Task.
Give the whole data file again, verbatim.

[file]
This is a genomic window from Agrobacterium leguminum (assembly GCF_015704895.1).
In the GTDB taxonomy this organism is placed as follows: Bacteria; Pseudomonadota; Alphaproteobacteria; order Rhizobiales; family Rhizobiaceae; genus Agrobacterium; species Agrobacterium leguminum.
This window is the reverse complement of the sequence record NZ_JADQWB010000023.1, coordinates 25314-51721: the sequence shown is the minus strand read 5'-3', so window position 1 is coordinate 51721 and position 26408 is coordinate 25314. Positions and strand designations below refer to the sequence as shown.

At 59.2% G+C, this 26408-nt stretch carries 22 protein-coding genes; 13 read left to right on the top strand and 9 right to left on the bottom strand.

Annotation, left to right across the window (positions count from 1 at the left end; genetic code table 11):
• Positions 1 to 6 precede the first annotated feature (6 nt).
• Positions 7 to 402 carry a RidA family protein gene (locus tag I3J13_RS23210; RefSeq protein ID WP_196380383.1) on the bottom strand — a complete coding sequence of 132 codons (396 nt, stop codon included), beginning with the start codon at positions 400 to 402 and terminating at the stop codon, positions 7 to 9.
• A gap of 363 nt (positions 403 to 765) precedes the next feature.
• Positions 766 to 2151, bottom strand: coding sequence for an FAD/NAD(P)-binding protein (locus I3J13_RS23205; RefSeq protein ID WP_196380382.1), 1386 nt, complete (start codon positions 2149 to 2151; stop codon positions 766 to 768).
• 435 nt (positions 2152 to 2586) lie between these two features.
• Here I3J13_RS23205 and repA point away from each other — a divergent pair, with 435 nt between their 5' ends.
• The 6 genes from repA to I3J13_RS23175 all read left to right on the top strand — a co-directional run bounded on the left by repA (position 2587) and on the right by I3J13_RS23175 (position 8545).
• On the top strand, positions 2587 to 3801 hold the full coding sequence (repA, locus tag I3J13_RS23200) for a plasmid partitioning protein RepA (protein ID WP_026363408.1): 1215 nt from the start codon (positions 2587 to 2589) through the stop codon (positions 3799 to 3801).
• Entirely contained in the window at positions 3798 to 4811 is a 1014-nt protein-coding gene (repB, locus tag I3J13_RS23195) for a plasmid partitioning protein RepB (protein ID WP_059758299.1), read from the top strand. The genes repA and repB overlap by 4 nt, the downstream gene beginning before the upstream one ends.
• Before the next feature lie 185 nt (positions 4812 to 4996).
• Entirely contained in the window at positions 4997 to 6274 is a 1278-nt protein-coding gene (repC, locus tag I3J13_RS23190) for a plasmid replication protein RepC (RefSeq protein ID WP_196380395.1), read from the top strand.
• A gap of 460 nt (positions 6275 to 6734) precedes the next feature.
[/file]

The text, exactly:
This is a genomic window from Agrobacterium leguminum (assembly GCF_015704895.1).
In the GTDB taxonomy this organism is placed as follows: Bacteria; Pseudomonadota; Alphaproteobacteria; order Rhizobiales; family Rhizobiaceae; genus Agrobacterium; species Agrobacterium leguminum.
This window is the reverse complement of the sequence record NZ_JADQWB010000023.1, coordinates 25314-51721: the sequence shown is the minus strand read 5'-3', so window position 1 is coordinate 51721 and position 26408 is coordinate 25314. Positions and strand designations below refer to the sequence as shown.

At 59.2% G+C, this 26408-nt stretch carries 22 protein-coding genes; 13 read left to right on the top strand and 9 right to left on the bottom strand.

Annotation, left to right across the window (positions count from 1 at the left end; genetic code table 11):
• Positions 1 to 6 precede the first annotated feature (6 nt).
• Positions 7 to 402 carry a RidA family protein gene (locus tag I3J13_RS23210; RefSeq protein ID WP_196380383.1) on the bottom strand — a complete coding sequence of 132 codons (396 nt, stop codon included), beginning with the start codon at positions 400 to 402 and terminating at the stop codon, positions 7 to 9.
• A gap of 363 nt (positions 403 to 765) precedes the next feature.
• Positions 766 to 2151, bottom strand: coding sequence for an FAD/NAD(P)-binding protein (locus I3J13_RS23205; RefSeq protein ID WP_196380382.1), 1386 nt, complete (start codon positions 2149 to 2151; stop codon positions 766 to 768).
• 435 nt (positions 2152 to 2586) lie between these two features.
• Here I3J13_RS23205 and repA point away from each other — a divergent pair, with 435 nt between their 5' ends.
• The 6 genes from repA to I3J13_RS23175 all read left to right on the top strand — a co-directional run bounded on the left by repA (position 2587) and on the right by I3J13_RS23175 (position 8545).
• On the top strand, positions 2587 to 3801 hold the full coding sequence (repA, locus tag I3J13_RS23200) for a plasmid partitioning protein RepA (protein ID WP_026363408.1): 1215 nt from the start codon (positions 2587 to 2589) through the stop codon (positions 3799 to 3801).
• Entirely contained in the window at positions 3798 to 4811 is a 1014-nt protein-coding gene (repB, locus tag I3J13_RS23195) for a plasmid partitioning protein RepB (protein ID WP_059758299.1), read from the top strand. The genes repA and repB overlap by 4 nt, the downstream gene beginning before the upstream one ends.
• Before the next feature lie 185 nt (positions 4812 to 4996).
• Entirely contained in the window at positions 4997 to 6274 is a 1278-nt protein-coding gene (repC, locus tag I3J13_RS23190) for a plasmid replication protein RepC (RefSeq protein ID WP_196380395.1), read from the top strand.
• A gap of 460 nt (positions 6275 to 6734) precedes the next feature.